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Équipe "Théorie et Simulation des Polymères" (ETSP)
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Heros in Polymer Science

  1. Leo Baekeland (1863-1944):

    In 1909 Belgian-born Leo Hendrik Baekeland began small-scale production of a resin formed by the combination of phenol with formaldehyde. Mixing this resin with suitable fillers and then applying heat and pressure, Baekeland created Bakelite. Bakelite is a thermoset, a material that holds its shape permanently once it is formed and cannot be remolded.

  2. Henri Benoit (1921-):

    Neutron scattering of polymers, experimental confirmation of static properties: Kratky plot (Kratky plot q^2 S(q) vs. q).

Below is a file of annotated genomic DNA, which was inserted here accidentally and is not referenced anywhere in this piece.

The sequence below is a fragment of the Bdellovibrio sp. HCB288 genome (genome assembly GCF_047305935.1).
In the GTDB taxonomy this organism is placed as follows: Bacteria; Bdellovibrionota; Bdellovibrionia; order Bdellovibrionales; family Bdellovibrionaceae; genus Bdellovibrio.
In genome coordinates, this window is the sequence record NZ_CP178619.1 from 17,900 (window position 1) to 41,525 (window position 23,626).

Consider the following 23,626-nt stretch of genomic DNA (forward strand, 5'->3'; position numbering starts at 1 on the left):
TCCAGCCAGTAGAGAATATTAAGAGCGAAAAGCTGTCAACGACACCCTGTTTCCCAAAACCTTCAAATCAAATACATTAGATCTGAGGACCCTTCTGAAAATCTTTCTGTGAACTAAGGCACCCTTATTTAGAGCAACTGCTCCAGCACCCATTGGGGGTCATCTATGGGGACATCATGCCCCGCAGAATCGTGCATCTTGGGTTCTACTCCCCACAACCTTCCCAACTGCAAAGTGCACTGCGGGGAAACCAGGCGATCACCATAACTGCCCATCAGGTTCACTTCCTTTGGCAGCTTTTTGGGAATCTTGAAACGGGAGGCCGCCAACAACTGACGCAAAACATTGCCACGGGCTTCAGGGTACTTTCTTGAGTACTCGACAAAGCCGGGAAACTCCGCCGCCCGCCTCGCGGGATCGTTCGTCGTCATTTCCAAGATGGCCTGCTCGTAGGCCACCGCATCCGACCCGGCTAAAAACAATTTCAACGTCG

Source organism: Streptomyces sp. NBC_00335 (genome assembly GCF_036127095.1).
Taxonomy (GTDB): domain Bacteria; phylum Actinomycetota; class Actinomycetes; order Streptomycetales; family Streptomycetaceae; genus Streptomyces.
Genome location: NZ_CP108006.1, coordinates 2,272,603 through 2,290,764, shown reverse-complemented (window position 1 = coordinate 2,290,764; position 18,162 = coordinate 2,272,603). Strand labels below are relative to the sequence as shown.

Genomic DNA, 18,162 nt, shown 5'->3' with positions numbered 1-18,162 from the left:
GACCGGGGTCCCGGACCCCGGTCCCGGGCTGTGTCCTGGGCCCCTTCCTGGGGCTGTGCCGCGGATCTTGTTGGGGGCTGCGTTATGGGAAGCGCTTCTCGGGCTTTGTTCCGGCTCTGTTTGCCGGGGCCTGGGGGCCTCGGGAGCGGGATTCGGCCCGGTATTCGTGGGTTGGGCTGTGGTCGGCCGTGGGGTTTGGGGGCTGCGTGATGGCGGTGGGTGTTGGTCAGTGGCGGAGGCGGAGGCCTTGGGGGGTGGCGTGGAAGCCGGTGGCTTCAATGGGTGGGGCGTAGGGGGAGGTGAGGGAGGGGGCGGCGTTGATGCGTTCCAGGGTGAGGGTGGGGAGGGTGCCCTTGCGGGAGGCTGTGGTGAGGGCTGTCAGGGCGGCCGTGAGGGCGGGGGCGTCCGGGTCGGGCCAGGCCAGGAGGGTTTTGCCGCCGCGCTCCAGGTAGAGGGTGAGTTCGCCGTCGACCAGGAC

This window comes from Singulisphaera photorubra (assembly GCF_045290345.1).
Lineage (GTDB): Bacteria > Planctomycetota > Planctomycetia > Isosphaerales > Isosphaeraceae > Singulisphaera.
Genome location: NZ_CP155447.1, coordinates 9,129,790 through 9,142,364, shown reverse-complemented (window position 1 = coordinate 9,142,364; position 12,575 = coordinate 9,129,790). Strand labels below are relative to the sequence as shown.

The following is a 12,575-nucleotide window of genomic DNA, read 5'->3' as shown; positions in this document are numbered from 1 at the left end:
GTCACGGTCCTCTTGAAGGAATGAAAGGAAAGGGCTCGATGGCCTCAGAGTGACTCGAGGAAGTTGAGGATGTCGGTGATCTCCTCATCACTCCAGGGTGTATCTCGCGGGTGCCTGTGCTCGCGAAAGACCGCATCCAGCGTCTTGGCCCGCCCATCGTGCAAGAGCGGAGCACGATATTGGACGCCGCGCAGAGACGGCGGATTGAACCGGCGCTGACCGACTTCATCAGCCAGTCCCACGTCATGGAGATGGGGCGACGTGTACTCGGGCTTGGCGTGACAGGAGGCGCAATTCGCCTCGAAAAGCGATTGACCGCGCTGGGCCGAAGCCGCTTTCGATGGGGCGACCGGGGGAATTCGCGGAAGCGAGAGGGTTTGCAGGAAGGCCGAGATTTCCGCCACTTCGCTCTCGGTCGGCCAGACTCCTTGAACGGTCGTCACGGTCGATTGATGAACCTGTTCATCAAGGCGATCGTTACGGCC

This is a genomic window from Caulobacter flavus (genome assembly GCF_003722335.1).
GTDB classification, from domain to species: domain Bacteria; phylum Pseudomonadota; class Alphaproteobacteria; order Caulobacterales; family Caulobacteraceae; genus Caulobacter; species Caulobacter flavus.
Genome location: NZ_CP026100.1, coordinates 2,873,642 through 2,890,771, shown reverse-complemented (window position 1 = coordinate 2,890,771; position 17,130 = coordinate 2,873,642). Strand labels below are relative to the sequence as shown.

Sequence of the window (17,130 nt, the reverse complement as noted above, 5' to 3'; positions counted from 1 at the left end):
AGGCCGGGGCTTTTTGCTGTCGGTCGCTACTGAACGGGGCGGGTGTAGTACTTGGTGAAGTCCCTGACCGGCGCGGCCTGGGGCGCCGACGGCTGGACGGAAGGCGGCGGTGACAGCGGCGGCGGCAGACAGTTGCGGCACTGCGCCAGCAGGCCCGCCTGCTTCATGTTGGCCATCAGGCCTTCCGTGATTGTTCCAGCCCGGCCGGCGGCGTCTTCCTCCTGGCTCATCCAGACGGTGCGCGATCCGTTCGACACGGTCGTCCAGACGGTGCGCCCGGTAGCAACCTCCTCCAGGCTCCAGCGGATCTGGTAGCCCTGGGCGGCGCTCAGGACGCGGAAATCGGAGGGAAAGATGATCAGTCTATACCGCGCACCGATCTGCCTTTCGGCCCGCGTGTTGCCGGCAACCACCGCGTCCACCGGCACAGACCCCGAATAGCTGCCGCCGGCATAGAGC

3. Wallace Hume Carothers (1896-1937)

    Critics of Staudinger's macromolecular theory of polymers often argued that giant molecules could not be made. This premise was put to the test by a young industrial chemist in America, Wallace Hume Carothers (1896-1937). With his research group at the Du Pont Experimental Station, Carothers synthesized and analyzed an extensive series of new polymeric substances, including polyesters, neoprenes, and nylons. He succeeded in 1930, and his success silenced one of the main criticisms of Staudinger's theory. It was merely coincidence that one of the synthetic macromolecules Carothers created happened to behave like natural silk. The next five years were spent looking for a synthetic polymer that would be a practical silk substitute. Success came in 1935 in the form of a polymer that would become known as Nylon.

  4. Francis Crick (1916-2003) and James Watson (1928-): Nobel Prize in physiology or medicine in 1962